| A new hope arises from the mess of a culture of divorce, a hope for something more real than the superficial do this/do that system of convenience. I look at this culture of death, a mass of acquaintances, of gods interacting with gods, where the idea of reconciliation is reduced to a pursuit of what we can get from each other.
What is reconciliation? What does it look like? Many in our society would describe it as two people working out their differences. Two people sit at a table, discussing the problems between each other, trying to work them out. They try to agree on a set of doís and doníts: rules designed to hold them together. Is this it? Is this what it looks like?
I do not see reconciliation in this working out of differences. It is not enough for two people to be reconciled to a set of conditions. Thatís cheap. Thatís not the real thing.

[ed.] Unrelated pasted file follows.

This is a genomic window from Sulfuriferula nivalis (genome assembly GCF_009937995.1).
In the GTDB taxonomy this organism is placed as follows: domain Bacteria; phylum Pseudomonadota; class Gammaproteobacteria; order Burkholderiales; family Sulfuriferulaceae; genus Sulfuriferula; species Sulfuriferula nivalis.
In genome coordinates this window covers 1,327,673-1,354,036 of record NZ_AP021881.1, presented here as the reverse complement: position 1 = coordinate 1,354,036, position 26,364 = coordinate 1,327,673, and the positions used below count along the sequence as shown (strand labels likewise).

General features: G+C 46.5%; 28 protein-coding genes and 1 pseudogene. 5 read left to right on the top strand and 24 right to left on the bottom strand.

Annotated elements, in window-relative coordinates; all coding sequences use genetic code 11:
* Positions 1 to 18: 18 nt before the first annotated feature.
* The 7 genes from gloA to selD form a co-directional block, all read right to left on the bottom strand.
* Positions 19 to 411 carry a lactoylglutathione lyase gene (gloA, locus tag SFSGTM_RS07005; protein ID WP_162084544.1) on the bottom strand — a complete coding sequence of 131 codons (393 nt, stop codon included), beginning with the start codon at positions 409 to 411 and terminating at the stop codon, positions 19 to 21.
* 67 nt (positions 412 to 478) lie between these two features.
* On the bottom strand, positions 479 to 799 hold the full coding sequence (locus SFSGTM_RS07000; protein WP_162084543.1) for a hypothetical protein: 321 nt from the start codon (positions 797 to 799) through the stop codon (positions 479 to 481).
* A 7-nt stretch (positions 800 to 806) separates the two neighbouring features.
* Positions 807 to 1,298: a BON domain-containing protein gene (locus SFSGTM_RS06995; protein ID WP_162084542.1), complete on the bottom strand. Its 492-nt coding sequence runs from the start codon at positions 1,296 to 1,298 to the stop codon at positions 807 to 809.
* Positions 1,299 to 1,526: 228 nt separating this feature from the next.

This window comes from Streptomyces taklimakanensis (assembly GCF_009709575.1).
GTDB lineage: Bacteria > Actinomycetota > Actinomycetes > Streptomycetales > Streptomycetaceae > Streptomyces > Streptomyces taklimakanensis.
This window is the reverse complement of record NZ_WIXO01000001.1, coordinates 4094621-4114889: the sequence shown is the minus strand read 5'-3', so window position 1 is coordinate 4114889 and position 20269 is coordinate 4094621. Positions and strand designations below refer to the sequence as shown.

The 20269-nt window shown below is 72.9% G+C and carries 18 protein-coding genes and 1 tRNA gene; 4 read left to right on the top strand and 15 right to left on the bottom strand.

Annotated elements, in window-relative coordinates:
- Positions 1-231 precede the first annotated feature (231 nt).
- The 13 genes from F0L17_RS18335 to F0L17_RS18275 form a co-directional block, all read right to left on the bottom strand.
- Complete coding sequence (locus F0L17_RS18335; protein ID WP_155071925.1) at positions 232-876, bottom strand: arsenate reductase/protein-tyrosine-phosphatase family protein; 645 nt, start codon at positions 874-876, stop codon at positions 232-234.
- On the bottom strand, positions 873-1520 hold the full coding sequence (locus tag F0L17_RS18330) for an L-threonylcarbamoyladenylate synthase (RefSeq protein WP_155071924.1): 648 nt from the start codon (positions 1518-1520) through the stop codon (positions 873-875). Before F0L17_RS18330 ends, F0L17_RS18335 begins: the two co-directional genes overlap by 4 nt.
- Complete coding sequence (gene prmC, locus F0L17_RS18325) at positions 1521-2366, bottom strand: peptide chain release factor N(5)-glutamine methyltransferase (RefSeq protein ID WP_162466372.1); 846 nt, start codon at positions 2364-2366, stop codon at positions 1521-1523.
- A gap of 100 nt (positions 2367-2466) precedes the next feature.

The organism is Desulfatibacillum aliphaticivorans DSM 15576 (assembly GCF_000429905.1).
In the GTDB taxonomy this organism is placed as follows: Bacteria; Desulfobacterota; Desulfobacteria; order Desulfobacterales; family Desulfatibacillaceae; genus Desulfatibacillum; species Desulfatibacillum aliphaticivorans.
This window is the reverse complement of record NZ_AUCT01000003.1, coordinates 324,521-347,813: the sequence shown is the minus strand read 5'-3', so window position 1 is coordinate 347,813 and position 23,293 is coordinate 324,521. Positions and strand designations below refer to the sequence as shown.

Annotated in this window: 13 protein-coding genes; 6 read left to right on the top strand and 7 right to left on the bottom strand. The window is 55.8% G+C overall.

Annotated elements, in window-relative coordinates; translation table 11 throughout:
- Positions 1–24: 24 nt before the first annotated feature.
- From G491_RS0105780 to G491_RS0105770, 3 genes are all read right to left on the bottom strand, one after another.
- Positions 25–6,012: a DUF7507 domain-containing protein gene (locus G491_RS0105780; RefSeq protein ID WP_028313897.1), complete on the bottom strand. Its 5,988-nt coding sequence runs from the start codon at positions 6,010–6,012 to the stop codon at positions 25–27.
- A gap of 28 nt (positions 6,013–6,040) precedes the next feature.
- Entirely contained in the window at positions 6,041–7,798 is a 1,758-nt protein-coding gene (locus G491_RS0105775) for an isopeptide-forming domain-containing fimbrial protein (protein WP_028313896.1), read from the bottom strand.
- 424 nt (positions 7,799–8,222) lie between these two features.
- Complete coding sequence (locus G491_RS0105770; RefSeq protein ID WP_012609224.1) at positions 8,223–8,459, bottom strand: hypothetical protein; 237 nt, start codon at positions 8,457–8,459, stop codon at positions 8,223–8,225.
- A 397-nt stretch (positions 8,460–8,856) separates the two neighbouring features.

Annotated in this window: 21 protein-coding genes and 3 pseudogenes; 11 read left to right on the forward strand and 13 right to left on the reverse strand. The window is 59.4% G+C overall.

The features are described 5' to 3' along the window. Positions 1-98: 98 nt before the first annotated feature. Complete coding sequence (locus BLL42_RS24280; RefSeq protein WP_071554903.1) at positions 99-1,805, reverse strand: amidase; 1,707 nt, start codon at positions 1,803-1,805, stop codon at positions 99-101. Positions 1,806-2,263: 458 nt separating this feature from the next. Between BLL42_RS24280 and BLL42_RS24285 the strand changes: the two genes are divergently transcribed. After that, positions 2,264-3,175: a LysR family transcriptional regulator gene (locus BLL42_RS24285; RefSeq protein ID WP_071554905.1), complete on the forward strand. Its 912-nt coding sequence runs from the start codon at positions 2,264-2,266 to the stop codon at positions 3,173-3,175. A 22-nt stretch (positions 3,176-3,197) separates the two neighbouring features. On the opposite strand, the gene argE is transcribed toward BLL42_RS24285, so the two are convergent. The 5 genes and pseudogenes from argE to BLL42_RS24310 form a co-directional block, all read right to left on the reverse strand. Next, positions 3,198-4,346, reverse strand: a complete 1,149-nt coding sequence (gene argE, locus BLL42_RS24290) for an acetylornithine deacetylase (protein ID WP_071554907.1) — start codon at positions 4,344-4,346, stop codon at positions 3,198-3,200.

I see reconciliation when a man embraces his wife and shows her that her sins mean nothing to him. True reconciliation looks beyond the things and into the soul of a person.
Christians cannot live by the same law that governs the hearts of those who perish. We cannot live by the law that Jesus fulfilled. We cannot live by the law without living under its judgement.
On what basis do we seek reconciliation? We need a reason. A Christian has one reason for wanting to be reconciled with another person: the cross. A man forgives his wife, because his Lord forgave him. He is incapable of holding anything against her, because all judgements against her are nailed to the cross. Itís as if she never sinned. Colossians 2:14, 3:13
For Christians, reconciliation is assured, because we already experienced it. Anyone justified by grace already knows reconciliation, and anyone who knows it loves it and wants to know it more.